into new facility today
Lee University is shuffling offices and personnel to make use of the First Baptist Church now that Waterville Baptist Church has moved into its new sanctuary at 3722 Dalton Pike S.E.
The appearance of the old First Baptist Church at 340 Church St. N.E. will be different as it is converted from a house consecrated to the worship of God to a house devoted to music education, early childhood education, an inclusive classroom for autistic children, and long-distance education.
The properties have been designated as Parker Street Annex, Church Street Annex and Ocoee Street Annex. The buildings may or may not be renamed again in the future to reflect their usages.
“We’ve enjoyed hosting Waterville Baptist Church during the past two years,” Dr. Paul Conn said in a recent interview. “We are now going to move to adapt that space and integrate into our campus operation.”
The interior of the old sanctuary in the Church Street Annex will be slightly altered. The most evident change will be removing the steeple and replacing it with a cupola matching those adorning the other academic buildings around campus. The Church Street Annex will join the Conn Center and Dixon Center as a meeting and musical venue.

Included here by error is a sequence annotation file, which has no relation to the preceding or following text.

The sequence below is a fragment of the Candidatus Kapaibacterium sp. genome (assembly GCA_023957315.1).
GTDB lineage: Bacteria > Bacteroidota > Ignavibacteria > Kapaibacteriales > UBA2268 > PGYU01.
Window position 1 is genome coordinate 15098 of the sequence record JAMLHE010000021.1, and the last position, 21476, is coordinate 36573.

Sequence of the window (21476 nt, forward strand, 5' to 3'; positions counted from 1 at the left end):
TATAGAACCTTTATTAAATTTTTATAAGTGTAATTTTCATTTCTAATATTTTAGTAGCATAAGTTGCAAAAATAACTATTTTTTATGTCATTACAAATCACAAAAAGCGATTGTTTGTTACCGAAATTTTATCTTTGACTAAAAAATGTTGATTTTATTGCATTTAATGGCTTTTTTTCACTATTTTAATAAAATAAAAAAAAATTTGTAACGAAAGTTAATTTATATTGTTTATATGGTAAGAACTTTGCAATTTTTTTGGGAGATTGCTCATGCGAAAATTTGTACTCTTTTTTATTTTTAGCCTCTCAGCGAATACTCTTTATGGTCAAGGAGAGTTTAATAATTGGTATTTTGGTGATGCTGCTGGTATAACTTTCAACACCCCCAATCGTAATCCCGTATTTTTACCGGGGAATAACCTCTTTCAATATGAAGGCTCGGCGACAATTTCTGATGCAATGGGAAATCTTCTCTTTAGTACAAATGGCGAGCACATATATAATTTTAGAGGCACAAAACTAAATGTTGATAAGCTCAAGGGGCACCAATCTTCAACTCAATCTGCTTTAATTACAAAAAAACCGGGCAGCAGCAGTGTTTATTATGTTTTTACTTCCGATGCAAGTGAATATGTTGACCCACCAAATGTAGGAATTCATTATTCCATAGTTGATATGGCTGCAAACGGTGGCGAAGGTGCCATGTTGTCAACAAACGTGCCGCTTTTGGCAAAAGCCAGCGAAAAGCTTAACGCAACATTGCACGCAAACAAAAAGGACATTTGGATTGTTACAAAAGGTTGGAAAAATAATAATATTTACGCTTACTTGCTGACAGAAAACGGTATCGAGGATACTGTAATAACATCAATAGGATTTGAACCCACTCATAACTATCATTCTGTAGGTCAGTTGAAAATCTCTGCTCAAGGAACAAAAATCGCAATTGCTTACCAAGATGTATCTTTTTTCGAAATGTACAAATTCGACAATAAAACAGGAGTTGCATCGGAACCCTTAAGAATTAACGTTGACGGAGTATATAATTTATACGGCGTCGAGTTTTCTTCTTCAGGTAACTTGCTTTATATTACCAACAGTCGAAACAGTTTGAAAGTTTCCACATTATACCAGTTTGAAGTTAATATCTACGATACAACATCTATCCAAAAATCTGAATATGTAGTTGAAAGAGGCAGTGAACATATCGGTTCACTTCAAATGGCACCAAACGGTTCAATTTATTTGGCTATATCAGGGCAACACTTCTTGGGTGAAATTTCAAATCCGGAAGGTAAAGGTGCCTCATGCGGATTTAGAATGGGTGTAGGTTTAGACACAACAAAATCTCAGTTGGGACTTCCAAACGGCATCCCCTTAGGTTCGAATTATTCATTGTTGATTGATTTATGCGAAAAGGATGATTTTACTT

“Our choirs love to sing over there. Our instrumental groups love to play there. That will become the regular rehearsal venue for some of our campus groups, the Lee Singers being one of them starting with the fall semester,” Conn said. “What that leaves is the linear part of the building that runs along Central Avenue between Church and Parker. We have some competing ideas for the usage of that. We’ll develop that into some academic unit next year.”
The university had already occupied the Christian education center in the Parker Street Annex and converted it into a child-care center licensed by the state for up to 70 children. Lee University Developmental Inclusion Classroom also relocated to Parker Street from the Mayfield Annex.
The university’s Internet and distance learning programs were moved from the Watkins Building to the Ocoee Street Annex where the church’s pastoral and administrative offices were located. The Watkins Building will become the counseling center that was located on Billy Graham Avenue next to the Science and Math Complex.